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How Marijuana Affects Driving Performance: Is It Safe To Drive High?

A favorite pastime of the college generation that I grew up with was to get high and go on roadies. In case you don’t know what a roadie is, it basically involves getting high in a car with friends, while blasting some crazy music, and driving around for fun – like a mini road trip. What most people want to know is the answer to the following question:

Does marijuana affect your driving performance?

Yes, the main reason marijuana impairs an individual’s ability to operate a motor vehicle is due to the Delta 9-tetrahydrocannabinol, commonly referred to as THC.

Most research indicates that it does have an effect on one’s ability to drive, but the effect is dose-dependent. Additionally there seems to be a great deal of disparity between marijuana smokers due to some other factors listed below.

  • Smoking technique: How was the marijuana ingested? Smoke, vapor, edibles, etc.
  • Potency of marijuana: How strong was the weed?
  • Amount ingested: How much was ingested?
  • Tolerance: Did the individuals consuming the marijuana have a high or low tolerance?
  • Natural coordination: How good of a driver was the person drug-free?
  • Driving experience: Does the driver have adequate experience on the road?

How Marijuana Affects Driving Performance

Below is the THC equivalent to blood alcohol concentration.  You can see how much THC it takes to equal a blood alcohol concentration of 0.05 (the legal limit).  If you ingest this amount of THC, you will experience some similar difficulties in driving performance associated with the amount of alcohol listed.  Since most smokers are not aware of the exact microg/kg of THC that they’ve ingested, they are putting themselves at risk if they take the wheel.  For more information compared to alcohol, read Alcohol vs. Marijuana: Driving Under the Influence.

  • 300 microg/kg THC = blood alcohol concentration (BAC) >/=0.05 g/dl.

The equilibrium and brake latency data with 3.95% THC are similar to prior results in our laboratory in participants with breath alcohol concentrations near 0.05%.

Automated driving tasks

Marijuana primarily worsens the ability to perform automated driving tasks. Unlike alcohol which significantly worsens a person’s ability to perform more complex tasks, marijuana affects automatic functions such as: road tracking control.

Slowed reaction time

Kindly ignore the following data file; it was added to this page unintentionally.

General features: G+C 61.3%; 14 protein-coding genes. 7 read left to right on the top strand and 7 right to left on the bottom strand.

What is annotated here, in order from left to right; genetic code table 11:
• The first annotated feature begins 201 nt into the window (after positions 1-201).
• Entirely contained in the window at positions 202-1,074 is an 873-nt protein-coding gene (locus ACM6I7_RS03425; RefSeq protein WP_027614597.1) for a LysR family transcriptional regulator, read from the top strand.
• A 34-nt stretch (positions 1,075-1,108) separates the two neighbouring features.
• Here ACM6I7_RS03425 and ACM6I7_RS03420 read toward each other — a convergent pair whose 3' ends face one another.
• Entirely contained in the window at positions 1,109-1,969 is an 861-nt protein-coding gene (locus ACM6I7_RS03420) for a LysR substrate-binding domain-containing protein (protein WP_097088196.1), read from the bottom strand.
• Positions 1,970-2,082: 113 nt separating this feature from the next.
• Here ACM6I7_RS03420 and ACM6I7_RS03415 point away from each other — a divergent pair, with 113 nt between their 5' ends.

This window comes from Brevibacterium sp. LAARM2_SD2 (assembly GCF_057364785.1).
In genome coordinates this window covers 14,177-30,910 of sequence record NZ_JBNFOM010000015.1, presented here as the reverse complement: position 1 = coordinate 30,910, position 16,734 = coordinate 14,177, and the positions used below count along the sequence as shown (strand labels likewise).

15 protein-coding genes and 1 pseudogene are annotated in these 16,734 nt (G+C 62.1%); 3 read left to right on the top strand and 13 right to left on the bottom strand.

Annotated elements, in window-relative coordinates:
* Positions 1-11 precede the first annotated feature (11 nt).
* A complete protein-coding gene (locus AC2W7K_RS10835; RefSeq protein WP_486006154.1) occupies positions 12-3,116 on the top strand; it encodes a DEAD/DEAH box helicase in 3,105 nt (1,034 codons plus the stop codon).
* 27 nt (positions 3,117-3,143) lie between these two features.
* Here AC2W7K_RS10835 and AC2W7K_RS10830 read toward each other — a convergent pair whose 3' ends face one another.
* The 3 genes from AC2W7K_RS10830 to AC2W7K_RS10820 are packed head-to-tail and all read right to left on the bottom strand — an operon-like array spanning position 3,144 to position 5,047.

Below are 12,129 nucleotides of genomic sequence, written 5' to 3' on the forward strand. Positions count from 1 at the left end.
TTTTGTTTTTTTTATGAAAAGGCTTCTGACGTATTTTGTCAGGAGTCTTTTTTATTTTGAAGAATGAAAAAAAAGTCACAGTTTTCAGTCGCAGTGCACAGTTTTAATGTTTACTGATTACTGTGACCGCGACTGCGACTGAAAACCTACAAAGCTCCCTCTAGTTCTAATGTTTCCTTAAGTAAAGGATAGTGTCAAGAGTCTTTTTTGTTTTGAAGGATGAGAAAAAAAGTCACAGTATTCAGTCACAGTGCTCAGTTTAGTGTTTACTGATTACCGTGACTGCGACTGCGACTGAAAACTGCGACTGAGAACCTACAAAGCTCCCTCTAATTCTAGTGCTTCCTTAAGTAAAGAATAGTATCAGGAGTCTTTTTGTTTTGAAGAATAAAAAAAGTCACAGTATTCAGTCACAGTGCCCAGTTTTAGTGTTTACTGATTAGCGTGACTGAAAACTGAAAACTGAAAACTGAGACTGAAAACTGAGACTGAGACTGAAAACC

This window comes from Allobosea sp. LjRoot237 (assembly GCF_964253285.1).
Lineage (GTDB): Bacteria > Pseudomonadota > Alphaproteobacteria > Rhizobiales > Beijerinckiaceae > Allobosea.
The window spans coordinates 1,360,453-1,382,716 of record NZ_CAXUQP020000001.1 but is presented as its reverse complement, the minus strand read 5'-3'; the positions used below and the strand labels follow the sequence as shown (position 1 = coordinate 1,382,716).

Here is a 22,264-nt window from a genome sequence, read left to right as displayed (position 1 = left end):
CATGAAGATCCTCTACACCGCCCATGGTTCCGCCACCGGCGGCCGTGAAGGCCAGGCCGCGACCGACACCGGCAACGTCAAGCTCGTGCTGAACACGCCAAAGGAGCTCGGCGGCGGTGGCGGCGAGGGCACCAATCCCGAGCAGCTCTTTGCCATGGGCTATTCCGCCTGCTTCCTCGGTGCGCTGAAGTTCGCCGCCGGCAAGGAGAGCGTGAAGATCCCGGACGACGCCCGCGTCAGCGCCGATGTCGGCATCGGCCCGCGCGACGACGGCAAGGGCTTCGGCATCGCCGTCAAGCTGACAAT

The slowing of reaction time is estimated to be dependent upon the factors listed above. In one study it was found that marijuana increased bodily sway and resulted in a slowed reaction time when it came to hitting the brakes. The slowed brake latency was by an average of 55 ms – which in the real world is equivalent to a 5 feet delay at a speed of 60 mph.

Source: http://www.ncbi.nlm.nih.gov/pubmed/9862085

It is hypothesized that reaction time may be further slowed as the amount of marijuana consumed is increased.

Psychomotor skills

Marijuana has been found to have a detrimental influence on psychomotor skills and functioning. Psychomotor skills are skills that involve a combination of mental and physical functioning such as tying your shoes or playing baseball catch. When smoking marijuana, these skills diminish – which could make operating a motor vehicle less safe.

Source: http://www.ncbi.nlm.nih.gov/pubmed/17332811

Culpability surveys: Marijuana increases accident risk

Surveys have shown that drivers who tested positive for THC (especially in higher doses), are 3 to 7 times more likely to be responsible for an accident than sober drivers. More recently was a finding which suggests that risk of fatal or injury-resulting accidents is linked to marijuana dosage and THC blood concentration.

Source: http://www.ncbi.nlm.nih.gov/pubmed/17332811

Recency of marijuana usage is also linked to crash risk. The more recent the marijuana was consumed, the more likely there was to be an accident. Past use of the drug was not a factor.

Source: http://www.ncbi.nlm.nih.gov/pubmed/14725950

So does marijuana affect driving performance? Yes.

The degree to which it affects driving is unknown, but is likely linked to the amount that was ingested. Although much research still needs to be conducted in this area to determine safe blood levels of THC for driving, it’s best to avoid the practice altogether.

If you look at the studies carefully, you will notice that there is an increased risk of an accident while driving high on marijuana. As a society it is important to be mindful of this issue and develop appropriate regulations for THC blood concentration.

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